Saturday 5th and Sunday 6th September 2020
On our way from Exeter to Fowey [pronounced to rhyme with “joy”] we stopped in Bodmin at a garden centre for an al fresco coffee with a dear friend, Angela: we refrained from using the words “old friend” but we used to visit her on our way down to Tresco with our daughters almost 20 years ago. The intervening years seemed to melt away and it was so lovely to catch up. We have promised each other “the same time next year” and hope to make it a regular event.
From here we drove on to Fowey which is going to be the base for our forthcoming day trips to re-visit the Eden Project and see the Lost Gardens of Heligan for the first time.
Fowey is a long-established port which has existed since before the Norman invasion and which is perched on steep cliffs on the estuary of the River Fowey itself.
Robert had booked us into The Ship Inn near the harbour and had been advised to park in the main car park and walk to the town. Whilst this seemed an eminently sensible suggestion in the downwards direction, Matilda found she was not looking forward to tackling the gradient in reverse.
Not all the local attractions have re-opened for visitors: the aquarium for example, is too small to accommodate effective social distancing but the town was still busy despite the school term having started. Drivers have to be patient on the single track roads between the buildings down into the town; roads which are overrun with pedestrians meandering down or struggling back up the steep inclines. Fowey is justifiably famous in a county with more than its fair share of places of outstanding natural beauty.
We walked to The Ship Inn to check when we would be able to get into our room and then went for a stroll to get our bearings. There is a bus service to and from the town but this was very busy and Robert felt he would prefer to walk back and avoid the crowds
Having deposited our luggage we went to check out the vegetarian options on the menus at the various restaurants and bars for when our daughter would be joining us. We naturally had to sample the ales while we took in the view as well before eating and turning in for an early night.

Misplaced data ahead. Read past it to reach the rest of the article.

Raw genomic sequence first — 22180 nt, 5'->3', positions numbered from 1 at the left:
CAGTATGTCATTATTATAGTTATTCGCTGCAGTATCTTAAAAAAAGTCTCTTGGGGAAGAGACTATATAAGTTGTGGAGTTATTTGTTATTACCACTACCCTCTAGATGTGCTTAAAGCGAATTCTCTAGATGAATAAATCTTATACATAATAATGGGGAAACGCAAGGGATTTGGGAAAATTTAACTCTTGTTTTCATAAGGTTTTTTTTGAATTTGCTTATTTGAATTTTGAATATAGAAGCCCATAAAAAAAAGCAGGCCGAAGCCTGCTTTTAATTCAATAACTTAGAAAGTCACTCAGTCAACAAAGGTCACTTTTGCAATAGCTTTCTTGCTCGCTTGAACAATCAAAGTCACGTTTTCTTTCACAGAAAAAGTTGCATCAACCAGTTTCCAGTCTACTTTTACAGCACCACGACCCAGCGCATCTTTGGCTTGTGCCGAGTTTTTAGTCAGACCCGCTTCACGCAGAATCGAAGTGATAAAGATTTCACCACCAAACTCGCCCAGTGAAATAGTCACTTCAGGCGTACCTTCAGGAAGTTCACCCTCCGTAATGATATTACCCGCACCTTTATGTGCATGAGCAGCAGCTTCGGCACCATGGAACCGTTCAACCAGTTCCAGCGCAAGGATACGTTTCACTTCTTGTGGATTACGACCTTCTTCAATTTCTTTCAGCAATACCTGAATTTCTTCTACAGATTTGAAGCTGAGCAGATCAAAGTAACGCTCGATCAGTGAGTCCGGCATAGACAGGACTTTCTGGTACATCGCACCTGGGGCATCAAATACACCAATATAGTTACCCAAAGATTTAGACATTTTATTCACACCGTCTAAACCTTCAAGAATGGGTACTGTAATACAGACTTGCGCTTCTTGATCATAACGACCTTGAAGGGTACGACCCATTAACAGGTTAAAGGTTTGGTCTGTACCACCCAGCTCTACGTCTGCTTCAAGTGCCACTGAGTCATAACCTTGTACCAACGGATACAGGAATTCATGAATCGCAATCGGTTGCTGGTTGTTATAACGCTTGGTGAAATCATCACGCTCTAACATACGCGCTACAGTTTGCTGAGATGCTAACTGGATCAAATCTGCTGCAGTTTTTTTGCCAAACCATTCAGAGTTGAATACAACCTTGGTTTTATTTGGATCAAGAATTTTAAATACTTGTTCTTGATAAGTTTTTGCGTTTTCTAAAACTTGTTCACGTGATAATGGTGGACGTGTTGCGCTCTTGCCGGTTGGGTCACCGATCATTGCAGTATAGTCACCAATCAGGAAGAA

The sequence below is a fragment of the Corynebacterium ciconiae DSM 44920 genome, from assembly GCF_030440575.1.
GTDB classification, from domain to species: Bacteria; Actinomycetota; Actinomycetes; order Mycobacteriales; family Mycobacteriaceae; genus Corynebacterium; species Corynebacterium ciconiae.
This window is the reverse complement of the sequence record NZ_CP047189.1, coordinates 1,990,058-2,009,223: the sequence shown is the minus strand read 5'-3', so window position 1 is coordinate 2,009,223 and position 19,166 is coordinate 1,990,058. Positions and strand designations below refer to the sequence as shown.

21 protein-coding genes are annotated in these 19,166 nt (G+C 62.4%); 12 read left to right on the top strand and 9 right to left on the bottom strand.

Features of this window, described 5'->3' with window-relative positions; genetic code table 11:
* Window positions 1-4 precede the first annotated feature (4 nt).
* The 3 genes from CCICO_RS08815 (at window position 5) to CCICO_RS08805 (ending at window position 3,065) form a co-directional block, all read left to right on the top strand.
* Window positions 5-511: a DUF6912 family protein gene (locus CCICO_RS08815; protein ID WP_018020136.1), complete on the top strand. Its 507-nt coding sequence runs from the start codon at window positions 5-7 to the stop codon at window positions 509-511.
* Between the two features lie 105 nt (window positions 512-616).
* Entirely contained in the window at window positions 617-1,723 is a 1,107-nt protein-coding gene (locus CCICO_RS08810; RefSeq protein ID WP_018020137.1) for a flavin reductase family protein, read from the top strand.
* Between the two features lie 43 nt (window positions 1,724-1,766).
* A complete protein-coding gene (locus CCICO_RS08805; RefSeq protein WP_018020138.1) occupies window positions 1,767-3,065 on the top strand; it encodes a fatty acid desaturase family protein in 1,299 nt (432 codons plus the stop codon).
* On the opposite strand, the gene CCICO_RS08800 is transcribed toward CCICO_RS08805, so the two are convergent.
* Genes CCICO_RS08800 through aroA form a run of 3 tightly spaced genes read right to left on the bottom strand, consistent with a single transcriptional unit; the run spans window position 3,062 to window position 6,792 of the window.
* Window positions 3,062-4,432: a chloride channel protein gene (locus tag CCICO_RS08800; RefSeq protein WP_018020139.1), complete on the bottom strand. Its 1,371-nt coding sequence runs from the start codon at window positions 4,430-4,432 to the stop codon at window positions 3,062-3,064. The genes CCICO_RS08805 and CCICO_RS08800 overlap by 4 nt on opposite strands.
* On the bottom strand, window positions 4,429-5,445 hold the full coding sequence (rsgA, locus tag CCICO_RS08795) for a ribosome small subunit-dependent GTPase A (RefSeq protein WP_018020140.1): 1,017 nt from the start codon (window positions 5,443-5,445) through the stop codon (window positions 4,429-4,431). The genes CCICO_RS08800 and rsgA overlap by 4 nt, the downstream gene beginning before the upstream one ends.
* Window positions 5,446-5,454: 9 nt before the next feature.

The following morning, having consulted on the various menus with our daughter we managed to book the last available table that Havener’s on the front had for Monday night before heading out for the day. We had timed tickets for The Lost Gardens of Heligan at 11:00 and friends had recommended the fishing village of Mevagissey, so as we had time, we went for a brief visit to this picturesque port.
We arrived at The Lost Gardens of Heligan with time for a quick coffee before our entry time. Clearly some very creative staff members have been addressing the new social distancing requirements. Uncharacteristically for the UK, visitors are told to keep right, and the two sides of the walkway into the gardens were marked out by old gardening implements such as forks and spades, “planted” in terracotta pots with rope linking them to delineate the barrier. Posters also give horticultural examples which are comparable to the two metre distancing requirement. Equivalent measures include four watering cans; six and a half Wellington boots; 12 pineapples or [Matilda’s favourite] one Highland cow.
Our route through the extensive gardens first took us past the Mud Maid – a sculpture created by Sue and Pete Hill in 1998 – see the feature photograph. Signs state that she is sleeping and should not be disturbed.
From here we walked down to “the Jungle” – an area rescued from the undergrowth which was planted with tropical specimens brought back by Victorian explorers. Gunneras and ferns abound. To accommodate social distancing, some of the paths are one way which means you have to chose whether you want to cross the Burma Rope Bridge, or walk down to the bottom of the Jungle. We chose to follow the path to the bottom to make sure we enjoyed all the luxurious, verdant foliage.
The plants are lush and green and the rhododendrons in particular show the effects of a total lack of pruning over the years: they are very well-established trees rather than shrubs.
You can also visit the walled kitchen gardens, entering through a tunnel of trained apple trees.
Produce from the kitchen gardens is used in the café and the team uses some of the same techniques used by their forebears.
When we returned to Fowey we decided to take a boat trip to explore Polruan which is on the opposite bank of the river and is linked by ferry to Fowey. Following an attack by a Spanish fleet in 1380, two defensive medieval blockhouses were built, linked by a chain. The ruin on the Polruan side is the more complete of the two and gives fine views [See Selfie of the Day] back towards Fowey.